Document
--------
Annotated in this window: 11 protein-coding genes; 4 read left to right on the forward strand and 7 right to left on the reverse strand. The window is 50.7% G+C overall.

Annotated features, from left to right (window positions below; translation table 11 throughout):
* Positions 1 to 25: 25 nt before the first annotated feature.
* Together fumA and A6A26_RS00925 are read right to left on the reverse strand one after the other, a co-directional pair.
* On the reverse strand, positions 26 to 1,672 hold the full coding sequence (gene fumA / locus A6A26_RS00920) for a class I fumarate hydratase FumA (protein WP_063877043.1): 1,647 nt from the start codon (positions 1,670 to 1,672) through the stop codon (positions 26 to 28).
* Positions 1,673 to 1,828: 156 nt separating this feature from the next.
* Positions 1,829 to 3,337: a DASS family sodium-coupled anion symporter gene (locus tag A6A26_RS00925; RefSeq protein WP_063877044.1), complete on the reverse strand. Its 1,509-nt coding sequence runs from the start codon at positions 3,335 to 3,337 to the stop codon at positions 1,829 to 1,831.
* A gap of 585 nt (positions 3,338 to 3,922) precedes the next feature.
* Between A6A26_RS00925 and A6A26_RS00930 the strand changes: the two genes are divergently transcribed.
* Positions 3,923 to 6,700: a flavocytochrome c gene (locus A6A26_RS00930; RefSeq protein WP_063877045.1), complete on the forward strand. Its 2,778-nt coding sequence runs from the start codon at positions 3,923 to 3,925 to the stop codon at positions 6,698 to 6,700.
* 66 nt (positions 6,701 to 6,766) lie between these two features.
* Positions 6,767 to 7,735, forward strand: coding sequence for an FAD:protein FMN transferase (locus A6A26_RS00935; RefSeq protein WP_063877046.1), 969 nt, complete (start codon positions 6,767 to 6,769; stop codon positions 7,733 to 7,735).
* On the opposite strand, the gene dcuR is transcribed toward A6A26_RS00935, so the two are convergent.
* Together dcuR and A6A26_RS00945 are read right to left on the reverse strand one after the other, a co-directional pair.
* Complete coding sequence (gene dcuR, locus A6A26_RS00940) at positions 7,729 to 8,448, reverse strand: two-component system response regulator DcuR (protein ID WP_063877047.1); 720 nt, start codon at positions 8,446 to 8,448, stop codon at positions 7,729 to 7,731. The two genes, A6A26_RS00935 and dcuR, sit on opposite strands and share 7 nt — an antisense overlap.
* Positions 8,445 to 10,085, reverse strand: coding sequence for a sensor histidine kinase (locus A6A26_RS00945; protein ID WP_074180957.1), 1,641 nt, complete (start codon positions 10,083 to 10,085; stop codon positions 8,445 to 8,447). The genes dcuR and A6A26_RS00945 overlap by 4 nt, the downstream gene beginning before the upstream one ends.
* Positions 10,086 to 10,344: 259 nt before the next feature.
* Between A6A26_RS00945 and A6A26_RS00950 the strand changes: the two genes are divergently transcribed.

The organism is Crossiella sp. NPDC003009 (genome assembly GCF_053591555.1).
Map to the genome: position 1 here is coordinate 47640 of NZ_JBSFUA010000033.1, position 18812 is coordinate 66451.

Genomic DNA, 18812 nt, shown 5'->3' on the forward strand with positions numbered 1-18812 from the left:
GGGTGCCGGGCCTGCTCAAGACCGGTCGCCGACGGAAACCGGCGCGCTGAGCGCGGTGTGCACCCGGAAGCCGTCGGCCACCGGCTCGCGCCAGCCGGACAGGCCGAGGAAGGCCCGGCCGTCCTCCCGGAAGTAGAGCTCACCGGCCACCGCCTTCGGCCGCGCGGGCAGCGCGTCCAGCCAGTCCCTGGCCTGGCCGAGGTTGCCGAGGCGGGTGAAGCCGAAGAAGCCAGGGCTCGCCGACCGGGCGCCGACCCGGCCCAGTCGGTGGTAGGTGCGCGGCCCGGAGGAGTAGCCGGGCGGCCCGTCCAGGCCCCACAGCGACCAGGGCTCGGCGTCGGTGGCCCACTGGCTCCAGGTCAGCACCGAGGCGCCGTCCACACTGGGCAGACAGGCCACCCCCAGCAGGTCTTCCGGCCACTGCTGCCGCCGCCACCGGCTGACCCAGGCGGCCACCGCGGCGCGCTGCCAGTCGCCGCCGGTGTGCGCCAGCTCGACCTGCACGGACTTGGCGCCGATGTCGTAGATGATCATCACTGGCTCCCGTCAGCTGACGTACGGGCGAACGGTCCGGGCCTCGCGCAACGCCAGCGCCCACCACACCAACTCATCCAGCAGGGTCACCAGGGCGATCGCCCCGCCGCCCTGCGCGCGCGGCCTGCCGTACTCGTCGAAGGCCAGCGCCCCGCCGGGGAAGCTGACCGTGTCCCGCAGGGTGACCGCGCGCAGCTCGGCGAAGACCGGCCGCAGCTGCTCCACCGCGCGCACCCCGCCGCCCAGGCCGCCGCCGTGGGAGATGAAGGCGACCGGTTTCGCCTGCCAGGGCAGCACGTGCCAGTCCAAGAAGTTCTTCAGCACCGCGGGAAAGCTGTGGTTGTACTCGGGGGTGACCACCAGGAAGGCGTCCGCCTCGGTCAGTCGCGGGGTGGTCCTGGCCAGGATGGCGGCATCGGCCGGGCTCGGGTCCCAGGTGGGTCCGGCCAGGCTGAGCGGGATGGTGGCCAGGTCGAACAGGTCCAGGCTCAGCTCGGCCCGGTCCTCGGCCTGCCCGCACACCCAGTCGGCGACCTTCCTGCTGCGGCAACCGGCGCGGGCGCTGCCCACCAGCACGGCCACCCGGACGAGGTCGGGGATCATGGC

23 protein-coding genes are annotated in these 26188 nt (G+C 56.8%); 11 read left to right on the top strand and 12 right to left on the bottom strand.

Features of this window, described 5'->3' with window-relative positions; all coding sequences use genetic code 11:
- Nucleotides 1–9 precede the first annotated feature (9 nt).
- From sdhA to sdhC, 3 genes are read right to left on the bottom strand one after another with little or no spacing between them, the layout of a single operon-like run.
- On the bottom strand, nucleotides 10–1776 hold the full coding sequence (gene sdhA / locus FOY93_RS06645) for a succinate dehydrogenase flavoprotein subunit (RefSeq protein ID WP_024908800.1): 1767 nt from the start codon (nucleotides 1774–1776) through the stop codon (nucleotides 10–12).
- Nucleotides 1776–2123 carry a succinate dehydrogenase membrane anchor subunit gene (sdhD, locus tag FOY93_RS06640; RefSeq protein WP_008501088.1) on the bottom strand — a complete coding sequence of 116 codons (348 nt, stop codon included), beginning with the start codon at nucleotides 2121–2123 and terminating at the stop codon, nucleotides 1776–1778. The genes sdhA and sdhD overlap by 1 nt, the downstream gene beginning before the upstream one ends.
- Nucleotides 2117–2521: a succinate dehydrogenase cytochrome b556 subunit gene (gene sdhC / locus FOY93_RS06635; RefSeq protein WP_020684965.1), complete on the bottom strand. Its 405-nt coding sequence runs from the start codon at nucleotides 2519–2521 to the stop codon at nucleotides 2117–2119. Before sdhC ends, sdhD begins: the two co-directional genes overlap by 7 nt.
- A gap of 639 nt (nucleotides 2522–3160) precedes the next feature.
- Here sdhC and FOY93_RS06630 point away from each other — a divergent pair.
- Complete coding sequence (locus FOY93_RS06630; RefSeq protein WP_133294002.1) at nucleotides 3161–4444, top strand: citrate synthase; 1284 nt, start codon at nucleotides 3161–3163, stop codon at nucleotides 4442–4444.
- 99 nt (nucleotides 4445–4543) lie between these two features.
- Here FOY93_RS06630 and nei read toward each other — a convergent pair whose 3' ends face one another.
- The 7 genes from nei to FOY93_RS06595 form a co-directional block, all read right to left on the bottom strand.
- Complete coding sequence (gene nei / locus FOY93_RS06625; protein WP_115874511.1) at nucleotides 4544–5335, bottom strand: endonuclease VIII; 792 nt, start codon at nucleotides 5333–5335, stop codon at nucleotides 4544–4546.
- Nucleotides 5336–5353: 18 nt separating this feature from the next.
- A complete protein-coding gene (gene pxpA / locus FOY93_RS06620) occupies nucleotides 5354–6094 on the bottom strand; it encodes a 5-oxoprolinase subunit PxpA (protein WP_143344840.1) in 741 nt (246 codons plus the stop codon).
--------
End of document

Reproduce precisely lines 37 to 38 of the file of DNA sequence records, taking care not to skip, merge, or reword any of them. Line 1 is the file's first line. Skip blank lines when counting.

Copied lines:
- Nucleotides 5336–5353: 18 nt separating this feature from the next.
- A complete protein-coding gene (gene pxpA / locus FOY93_RS06620) occupies nucleotides 5354–6094 on the bottom strand; it encodes a 5-oxoprolinase subunit PxpA (protein WP_143344840.1) in 741 nt (246 codons plus the stop codon).